[18] Mr Dowd has said that “MediaWorks was not aware of this issue, before Ms Coney’s complaint.We were not aware that MSN used a still image, and not aware that the still they used was taken from the file we provided to them.We will now ensure that any still image used is appropriate for publication, including blurring if necessary.”

[19] The complaint was considered by the MediaWorks Standards Committee with reference to Media Council Principle 2 (Privacy) and Principle 3 (Children and Young people).The complaint was upheld for the following reason “In this particular circumstance, the young child’s face should not have been published without blurring.The child had a reasonable expectation of privacy, and there was [none], and certainly no exceptional degree of public interest which overrode his privacy interest.”

[20] However, the ruling concluded that “no further action is required in this case” and the explanation offered referred to the technical component of the error in showing the 6-year old’s face, “…we understand this was a technical issue which arose from the re-publication of MSN… Once the cause of this issue was understood, the image Ms Coney complained aboutwas blurred.MediaWorks has taken steps to ensure this error is not repeated.”

[21] Although Mr Dowd is unable to provide a date of when the image was removed, he says “The unblurred image was removed/rectified by MSN before MediaWorks received Ms Coney’s complaint, although we cannot provide an exact date that this happened.In any case it was well before the date of our formal response to Ms Coney.”

[22] Mediaworks maintains that this complaint was adequately resolved, “We don’t’ see any value in the Media Council setting a precedent for other media.[1]This was an isolated, technical issue that as far as we’re aware arose in a circumstance unique to the content sharing relationship between MediaWorks and MSN. We’ve put steps in place to ensure it doesn’t happen again, and we don’t think any further action is required.”

[1] The Media Council will always give due recognition of earlier decisions for obvious reasons. However, the Media Council is not, like some Courts, automatically bound by earlier decisions. The Media Council will always consider context and and relevant changes to public attitudes and media practice in reaching a final decision.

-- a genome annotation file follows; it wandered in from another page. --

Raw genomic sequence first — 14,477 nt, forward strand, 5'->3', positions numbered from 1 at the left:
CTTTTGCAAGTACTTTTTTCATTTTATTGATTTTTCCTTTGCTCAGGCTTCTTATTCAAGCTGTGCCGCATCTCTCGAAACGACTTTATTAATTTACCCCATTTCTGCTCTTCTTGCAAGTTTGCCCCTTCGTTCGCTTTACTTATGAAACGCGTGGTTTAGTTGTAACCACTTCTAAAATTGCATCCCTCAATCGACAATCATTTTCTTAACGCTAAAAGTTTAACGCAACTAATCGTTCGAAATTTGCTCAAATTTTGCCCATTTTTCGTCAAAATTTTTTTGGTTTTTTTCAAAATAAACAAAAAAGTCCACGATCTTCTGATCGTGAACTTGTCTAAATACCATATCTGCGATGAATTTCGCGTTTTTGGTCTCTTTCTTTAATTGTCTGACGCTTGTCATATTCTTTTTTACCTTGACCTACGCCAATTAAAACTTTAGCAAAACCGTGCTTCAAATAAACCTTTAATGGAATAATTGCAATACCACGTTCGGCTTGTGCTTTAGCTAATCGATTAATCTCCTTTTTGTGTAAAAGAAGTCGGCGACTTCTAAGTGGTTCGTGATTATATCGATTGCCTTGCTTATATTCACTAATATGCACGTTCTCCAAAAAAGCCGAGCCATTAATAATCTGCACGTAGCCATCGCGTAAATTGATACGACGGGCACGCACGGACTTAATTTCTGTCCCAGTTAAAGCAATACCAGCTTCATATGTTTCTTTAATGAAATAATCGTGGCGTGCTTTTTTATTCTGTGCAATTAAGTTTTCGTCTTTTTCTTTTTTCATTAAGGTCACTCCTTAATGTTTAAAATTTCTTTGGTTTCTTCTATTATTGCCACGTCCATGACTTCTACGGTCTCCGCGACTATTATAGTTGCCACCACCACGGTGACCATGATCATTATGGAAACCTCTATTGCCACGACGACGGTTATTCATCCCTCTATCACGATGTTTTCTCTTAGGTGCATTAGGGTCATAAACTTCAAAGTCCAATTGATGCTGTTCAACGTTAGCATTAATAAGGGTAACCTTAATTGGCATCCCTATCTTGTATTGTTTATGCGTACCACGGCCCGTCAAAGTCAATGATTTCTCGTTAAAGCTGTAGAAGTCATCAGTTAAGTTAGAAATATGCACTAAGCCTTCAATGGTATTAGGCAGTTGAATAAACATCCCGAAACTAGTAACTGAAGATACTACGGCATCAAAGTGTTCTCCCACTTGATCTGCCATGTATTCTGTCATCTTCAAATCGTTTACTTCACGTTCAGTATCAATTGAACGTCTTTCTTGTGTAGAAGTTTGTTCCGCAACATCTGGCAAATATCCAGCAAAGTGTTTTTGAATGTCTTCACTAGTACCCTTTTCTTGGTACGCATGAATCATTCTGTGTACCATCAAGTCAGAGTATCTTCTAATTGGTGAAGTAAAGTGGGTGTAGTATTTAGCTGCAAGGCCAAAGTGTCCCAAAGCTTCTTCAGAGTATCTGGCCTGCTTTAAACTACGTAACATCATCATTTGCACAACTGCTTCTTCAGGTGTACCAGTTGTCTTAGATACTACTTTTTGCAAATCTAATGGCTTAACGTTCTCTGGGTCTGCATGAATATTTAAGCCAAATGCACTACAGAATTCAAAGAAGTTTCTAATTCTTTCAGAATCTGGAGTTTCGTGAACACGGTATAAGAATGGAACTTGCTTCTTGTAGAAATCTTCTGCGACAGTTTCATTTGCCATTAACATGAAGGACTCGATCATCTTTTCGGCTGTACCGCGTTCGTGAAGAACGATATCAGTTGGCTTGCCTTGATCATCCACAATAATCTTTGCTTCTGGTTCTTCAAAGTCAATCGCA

The Discussion

[23] The MediaWorks Standards Committee considered the complaint with reference to Media Council Principles 2 and 3 and decided to uphold the complaint.They further remarked that as MediaWorks had taken steps to ensure this error is not repeated no further action is required in this case.The NZ Media Council are of the view that this complaint did need to be considered as there is a valuable lesson to be shared particularly in the current media environment where there exists a wide syndication of news.This complaint provides the ideal opportunity to highlight the importance of ensuring that partners in news-sharing arrangements are equally responsible in their adherence to media standards.While we acknowledge that in this situation it was a technology failure the unnecessary identification of a child has occurred.

[24] Principle 2 of the NZ Media Council principles states ‘Everyone is entitled to privacy of person, space and personal information…the rights of privacy should not interfere with publication of significant matters of public record or public interest.’In relation to this complaint the right of privacy involved the identification of a 6-year-old child whose face was clearly visible in a still image that was associated with an online article.The subject of the article, and the child’s place in it, was not a significant matter of public record or public interest therefore the NZ Media Council finds that this principle has been breached.

Principle 2: Privacy – Upheld.

[25] NZ Media Council Principle 3 regarding Children and Young People calls for editors to demonstrate ‘an exceptional degree of public interest to override the interests of the child or young person’.As Ms Coney has stated in her complaint, this matter involved the actions of the parents and therefore the use of the image of the child was not necessary.There was no exceptional degree of public interest which overrides the interest of the child in this complaint.Taking into consideration the explanation offered by Mr Dowd, speaking on behalf of the MediaWorks Standards Committee that the still image played on resulted in the young child being shown, provides a reasonable explanation that MediaWorks was not aware that MSN had used a still image which was taken from the file that was provided.However, this has resulted in the image of a child being visible to the viewers of the article.The Council finds that this principle has been breached.

Principle 3: Children and Young People – Upheld.

[26] NZ Media Council Principle 11 states that editors should take care in photographic and image selection.There was no specific reference to this principle by either Ms Coney or Mr Dowd however it underpins the complaint.Ms Coney questioned why the image of the child was necessary as the article referred to the actions of the parents.Mr Dowd has provided an explanation of how the still image came to be seen publicly which is the result of a technology issue.Refer to the decision set out in relation to NZ Media Council Principles 2 and 3 above.

Principle 11: Photographs and Graphics – Set aside.

Media Council members considering this complaint were Sir John Hansen, Liz Brown, Craig Cooper, Jo Cribb, Tiumalu Peter Fa’afiu, Marie Shroff, Hank Schouten, Christina Tay, Tim Watkin and Tracy Watkins.